Dr. Julia Rouse is Director of the Centre for Business and Society within the Department of Management at Manchester Metropolitan University (MMU) Business School. She is the founder and Co-Chair of the Gender and Enterprise Network (GEN), an international community of more than 400 stakeholders interested in advancing and employing scholarship on women’s enterprise and the gendering of entrepreneurship. GEN is a special interest group of the Institute of Small Business and Entrepreneurship.
On 4th November 2014, the MMU Business School hosted an event ‘Developing Women’s Enterprise to Create Sustainable Communities’ as part of the Economic and Social Research Council’s Festival of Social Science, which takes place from 1st – 8th November to provide an opportunity to meet and engage with the UK’s leading social scientists. The event explored innovative ways to support women’s enterprise.
Vast pool of female entrepreneurial potential continues to be wasted
The 34% rise in the numbers of self-employed women shown in the latest Office of National Statistics (ONS) report is not evidence that women’s enterprise is flourishing in the UK. Rather, a vast pool of female entrepreneurial potential continues to be wasted. The reality of entrepreneurship for most people is not the glamour of Dragon’s Den but the struggle to make ends meet.
To date, enterprise policy has not been well integrated with childcare and maternity policies which simply don’t meet the needs of women wanting to launch a business. The failure of successive governments to understand the strength of the maternity and childcare barrier to enterprise means that a great deal of female entrepreneurial potential is being wasted. Many mothers are discouraged from starting businesses and constrained in the businesses they do start. Policy failures create costs for everyone – families, communities and UK plc.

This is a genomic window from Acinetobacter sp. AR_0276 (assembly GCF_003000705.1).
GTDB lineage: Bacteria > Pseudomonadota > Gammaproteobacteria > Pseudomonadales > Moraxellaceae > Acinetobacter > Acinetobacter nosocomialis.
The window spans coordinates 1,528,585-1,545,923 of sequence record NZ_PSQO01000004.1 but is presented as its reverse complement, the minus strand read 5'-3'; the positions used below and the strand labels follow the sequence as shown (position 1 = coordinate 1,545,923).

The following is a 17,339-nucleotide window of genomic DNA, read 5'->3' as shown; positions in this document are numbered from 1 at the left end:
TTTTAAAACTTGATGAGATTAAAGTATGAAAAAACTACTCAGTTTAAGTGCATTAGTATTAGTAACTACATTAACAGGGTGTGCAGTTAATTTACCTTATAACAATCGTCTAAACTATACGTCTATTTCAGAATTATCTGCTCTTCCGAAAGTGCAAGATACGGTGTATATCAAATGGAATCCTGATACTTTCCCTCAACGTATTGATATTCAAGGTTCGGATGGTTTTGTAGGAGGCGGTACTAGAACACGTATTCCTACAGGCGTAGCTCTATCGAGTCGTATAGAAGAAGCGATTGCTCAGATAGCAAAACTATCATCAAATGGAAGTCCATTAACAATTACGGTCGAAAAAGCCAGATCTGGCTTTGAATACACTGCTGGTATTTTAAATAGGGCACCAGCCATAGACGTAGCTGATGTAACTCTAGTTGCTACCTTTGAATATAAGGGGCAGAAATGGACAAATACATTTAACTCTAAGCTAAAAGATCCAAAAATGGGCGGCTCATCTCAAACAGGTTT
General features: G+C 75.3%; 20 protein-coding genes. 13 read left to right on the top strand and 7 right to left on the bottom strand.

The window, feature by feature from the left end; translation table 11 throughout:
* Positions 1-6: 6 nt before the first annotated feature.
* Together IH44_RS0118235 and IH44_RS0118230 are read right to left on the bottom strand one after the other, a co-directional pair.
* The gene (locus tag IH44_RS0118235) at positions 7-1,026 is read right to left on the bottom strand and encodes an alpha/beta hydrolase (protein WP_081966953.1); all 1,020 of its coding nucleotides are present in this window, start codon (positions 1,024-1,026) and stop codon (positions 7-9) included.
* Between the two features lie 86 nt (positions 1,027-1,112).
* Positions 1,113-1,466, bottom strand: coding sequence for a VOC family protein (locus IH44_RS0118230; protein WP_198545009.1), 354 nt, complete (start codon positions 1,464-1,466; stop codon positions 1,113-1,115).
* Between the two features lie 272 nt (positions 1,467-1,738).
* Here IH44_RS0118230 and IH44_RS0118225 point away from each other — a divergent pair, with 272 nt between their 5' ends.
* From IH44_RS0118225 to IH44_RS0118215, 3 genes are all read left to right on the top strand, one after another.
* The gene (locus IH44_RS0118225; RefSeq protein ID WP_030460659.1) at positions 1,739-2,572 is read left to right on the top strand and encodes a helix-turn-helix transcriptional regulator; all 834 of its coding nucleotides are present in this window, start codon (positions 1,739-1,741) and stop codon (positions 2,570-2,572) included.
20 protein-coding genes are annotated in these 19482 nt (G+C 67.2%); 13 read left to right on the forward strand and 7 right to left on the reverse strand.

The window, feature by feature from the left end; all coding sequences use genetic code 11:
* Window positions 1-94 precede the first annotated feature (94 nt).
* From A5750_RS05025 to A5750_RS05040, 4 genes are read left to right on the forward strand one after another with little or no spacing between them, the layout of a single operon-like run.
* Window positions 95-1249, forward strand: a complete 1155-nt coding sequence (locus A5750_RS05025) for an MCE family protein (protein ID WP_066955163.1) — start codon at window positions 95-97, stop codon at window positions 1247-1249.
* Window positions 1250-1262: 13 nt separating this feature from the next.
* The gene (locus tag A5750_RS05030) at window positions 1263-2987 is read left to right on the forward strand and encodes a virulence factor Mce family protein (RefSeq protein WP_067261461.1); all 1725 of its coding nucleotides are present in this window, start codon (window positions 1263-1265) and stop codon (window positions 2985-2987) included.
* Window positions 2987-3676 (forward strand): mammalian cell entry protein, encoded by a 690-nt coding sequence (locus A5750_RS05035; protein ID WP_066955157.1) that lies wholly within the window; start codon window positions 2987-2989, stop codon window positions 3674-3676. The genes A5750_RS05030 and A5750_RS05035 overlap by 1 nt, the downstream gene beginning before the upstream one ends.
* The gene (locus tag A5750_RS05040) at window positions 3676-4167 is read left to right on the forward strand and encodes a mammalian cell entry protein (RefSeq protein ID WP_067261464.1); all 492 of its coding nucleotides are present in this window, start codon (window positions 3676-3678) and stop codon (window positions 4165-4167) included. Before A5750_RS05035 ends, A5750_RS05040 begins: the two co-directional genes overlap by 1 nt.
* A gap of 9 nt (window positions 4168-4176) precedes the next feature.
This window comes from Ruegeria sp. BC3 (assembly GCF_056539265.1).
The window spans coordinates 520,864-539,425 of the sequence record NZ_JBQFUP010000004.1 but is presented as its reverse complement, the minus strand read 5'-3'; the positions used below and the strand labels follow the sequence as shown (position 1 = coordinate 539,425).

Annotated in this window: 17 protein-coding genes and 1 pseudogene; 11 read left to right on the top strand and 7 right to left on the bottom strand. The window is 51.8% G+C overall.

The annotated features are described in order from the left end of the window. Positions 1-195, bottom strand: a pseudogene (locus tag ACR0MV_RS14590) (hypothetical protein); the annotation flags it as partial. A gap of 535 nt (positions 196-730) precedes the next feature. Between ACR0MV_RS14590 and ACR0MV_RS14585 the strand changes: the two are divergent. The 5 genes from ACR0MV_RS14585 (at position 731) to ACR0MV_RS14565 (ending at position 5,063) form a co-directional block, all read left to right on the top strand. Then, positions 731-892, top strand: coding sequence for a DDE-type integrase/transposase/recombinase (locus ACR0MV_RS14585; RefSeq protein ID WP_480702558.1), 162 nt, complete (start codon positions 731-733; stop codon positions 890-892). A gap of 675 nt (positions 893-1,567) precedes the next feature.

Childcare support needed
We need maternity pay for women trading part-time in a struggle to just keep their businesses alive after having a baby. And we need more funded childcare support for women entrepreneurs, particularly at start-up when effort must go before income, and tax breaks mean very little if the woman is not yet turning a profit. Childcare support would also be a great investment for established businesses that cannot grow while women are tied to their local area and part-time working due to the school run.
Research findings include:
- Women still make up a third of the UK’s 1.4 million self-employed and the top occupations for self-employed women are cleaners and domestics, childminders, carers and hairdressers.
- Both policy and practice changes are need to help women far from economic activity (i.e. being out of paid work for a long time) to start-up.
- Enterprise programmes that support business start-ups fail to address the strength of the childcare barrier to enterprise and so do little to remove the barrier to start-up or growth.
- Even women from better off families, with good career histories and networks are much less likely to start in business if they have childcare responsibilities.
- Self-employed women need childcare support at the launch of their businesses before the business turns a profit because the start-up period is very intensive and time hungry.
- Self-employed women are not entitled to maternity leave and yet can only claim maternity pay if they take leave. Support is needed to help them keep their businesses alive while they juggle care for an infant with part-time trading.